That was a very big deal for us. It was totally and completely live. No delay or anything. If we'd had time to think about it, we would have got really nervous, but in fact we just ploughed in and thought "aha, we're ready for this". Precocious boys.

Image copyright Rex Features
Image caption Cult comedy Wayne's World featured an extended segment where Wayne Campbell (Mike Myers) and Garth Algar (Dana Carvey) sang along to Bohemian Rhapsody in their car, along with several inebriated friends


I didn't know Mike Myers [who wrote and starred in the film] but he rang me up out of the blue and said: "We've done this amazing sequence in our new film - can we have your approval? And can you get Freddie to hear it?"

So he sent me a cassette and I took it around to Freddie, who was not in a good state at that time. He was… He was confined to his bed, but I took it round and played it to him and he loved it.

Strangely enough, the humour in it was quite close to our own. Because we did that kind of thing in the car, bouncing up and down to our own tracks!


There's a layer of humour in Queen songs - and Mike Myers managed to find it in Bohemian Rhapsody. It made it into a different kind of classic, and propelled it to a second life in the States.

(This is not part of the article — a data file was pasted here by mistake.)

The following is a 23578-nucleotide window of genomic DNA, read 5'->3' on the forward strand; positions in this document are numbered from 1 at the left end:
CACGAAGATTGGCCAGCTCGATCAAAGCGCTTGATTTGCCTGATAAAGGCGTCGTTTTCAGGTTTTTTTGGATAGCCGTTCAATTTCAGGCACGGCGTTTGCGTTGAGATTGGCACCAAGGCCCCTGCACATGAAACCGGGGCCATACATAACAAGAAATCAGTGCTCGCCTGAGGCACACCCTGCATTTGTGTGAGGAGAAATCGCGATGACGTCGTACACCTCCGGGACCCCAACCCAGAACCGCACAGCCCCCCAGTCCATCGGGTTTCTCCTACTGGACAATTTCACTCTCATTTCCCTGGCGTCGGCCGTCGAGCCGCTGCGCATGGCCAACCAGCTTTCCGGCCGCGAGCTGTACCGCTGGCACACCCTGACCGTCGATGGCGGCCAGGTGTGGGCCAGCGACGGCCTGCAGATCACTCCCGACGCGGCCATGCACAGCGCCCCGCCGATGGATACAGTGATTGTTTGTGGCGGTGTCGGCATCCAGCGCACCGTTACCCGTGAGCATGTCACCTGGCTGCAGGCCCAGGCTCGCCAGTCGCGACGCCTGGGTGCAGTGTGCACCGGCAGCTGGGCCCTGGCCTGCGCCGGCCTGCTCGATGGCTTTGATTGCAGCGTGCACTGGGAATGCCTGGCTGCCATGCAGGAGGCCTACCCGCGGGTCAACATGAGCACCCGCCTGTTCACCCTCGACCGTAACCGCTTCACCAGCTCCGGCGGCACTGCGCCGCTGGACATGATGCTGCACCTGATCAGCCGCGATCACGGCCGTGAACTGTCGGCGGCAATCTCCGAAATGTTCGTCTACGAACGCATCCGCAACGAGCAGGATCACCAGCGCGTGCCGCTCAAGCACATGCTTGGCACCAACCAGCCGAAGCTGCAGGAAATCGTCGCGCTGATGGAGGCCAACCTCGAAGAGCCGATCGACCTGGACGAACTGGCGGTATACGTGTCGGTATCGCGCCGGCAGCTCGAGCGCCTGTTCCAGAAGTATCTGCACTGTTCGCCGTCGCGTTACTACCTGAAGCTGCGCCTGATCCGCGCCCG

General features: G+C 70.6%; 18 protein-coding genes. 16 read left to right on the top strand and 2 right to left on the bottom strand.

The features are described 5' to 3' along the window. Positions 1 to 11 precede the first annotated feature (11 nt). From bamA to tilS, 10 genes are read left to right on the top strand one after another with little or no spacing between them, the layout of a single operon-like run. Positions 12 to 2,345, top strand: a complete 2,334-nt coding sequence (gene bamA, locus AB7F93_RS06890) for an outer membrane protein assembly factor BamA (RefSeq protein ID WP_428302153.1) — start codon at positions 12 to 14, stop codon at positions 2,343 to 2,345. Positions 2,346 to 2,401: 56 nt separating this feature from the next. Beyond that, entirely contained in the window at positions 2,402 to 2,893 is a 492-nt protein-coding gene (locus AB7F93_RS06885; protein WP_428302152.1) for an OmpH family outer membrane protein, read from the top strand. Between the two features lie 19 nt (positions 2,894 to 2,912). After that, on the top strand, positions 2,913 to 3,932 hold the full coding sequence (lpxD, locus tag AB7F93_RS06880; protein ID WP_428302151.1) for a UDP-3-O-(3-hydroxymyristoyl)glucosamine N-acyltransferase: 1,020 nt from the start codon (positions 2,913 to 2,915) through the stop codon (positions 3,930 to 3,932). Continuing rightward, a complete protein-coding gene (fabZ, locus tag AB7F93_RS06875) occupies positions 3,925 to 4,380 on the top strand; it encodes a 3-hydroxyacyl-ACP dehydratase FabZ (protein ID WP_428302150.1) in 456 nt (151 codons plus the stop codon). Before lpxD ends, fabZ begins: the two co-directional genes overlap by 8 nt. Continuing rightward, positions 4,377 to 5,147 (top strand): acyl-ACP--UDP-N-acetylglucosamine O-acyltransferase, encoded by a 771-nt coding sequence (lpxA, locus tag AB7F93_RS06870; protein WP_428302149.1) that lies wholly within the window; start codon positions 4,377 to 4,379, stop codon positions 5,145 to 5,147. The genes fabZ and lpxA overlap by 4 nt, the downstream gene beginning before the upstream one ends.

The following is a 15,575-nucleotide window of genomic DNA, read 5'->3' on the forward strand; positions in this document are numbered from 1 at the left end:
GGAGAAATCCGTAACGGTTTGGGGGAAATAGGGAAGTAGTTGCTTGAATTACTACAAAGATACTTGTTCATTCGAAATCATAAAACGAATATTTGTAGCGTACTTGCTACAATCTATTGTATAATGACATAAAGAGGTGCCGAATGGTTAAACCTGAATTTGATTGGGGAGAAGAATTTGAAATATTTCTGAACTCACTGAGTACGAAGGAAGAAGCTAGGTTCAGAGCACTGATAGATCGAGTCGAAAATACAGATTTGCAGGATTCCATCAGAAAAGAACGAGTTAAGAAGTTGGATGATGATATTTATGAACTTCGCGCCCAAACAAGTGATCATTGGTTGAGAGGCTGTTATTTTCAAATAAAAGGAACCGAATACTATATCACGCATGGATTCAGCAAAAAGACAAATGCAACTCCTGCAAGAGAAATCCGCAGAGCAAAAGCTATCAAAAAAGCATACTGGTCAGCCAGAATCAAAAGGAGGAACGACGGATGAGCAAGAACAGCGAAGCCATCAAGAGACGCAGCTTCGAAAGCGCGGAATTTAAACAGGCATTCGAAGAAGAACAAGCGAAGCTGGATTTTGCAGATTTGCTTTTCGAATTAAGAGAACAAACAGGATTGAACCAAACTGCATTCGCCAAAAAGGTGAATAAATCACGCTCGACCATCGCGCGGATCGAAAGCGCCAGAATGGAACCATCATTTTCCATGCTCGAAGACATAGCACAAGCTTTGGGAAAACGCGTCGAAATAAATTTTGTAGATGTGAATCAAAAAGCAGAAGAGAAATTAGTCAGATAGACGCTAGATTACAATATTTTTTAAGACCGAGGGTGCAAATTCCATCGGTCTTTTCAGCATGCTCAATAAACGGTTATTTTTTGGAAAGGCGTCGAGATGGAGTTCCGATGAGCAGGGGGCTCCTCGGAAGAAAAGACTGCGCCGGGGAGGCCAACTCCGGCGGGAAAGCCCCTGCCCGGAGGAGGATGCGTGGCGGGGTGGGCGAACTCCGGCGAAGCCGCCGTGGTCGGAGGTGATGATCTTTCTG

There's a huge irony there - because there was a time when we completely owned America and we would tour there every year. It seemed like we couldn't go wrong - and then we lost America for various reasons, which are now history.

Freddie had a very dark sense of humour. And he used to say: "I suppose I'll have to die before we get America back." And, in a sense, that was what happened. And it was Wayne's World - which came completely out of nowhere - that made it happen.

Image copyright Press Association
Image caption Bohemian Rhapsody was a key part of Queen's career-defining set at Live Aid


I do think Freddie enjoyed the fact there were so many interpretations of the lyrics. It's an outlandish song. I think it's beyond analysis. That's not me trying to be evasive. I just think that's why we love songs - they can do something to us that a piece of text can't.

I have my own ideas and feelings about Bohemian Rhapsody - but I hate talking about it, and I generally refuse.


I'm not sick of it. You can't complain that people want to talk about it all these years later.

I still enjoy hearing it. If it comes on the radio, I'll turn it up and listen. But no air guitar. I'm too old for air guitar now.

A DVD of Queen's 1975 show at the Hammersmith Apollo will be released on 20 November.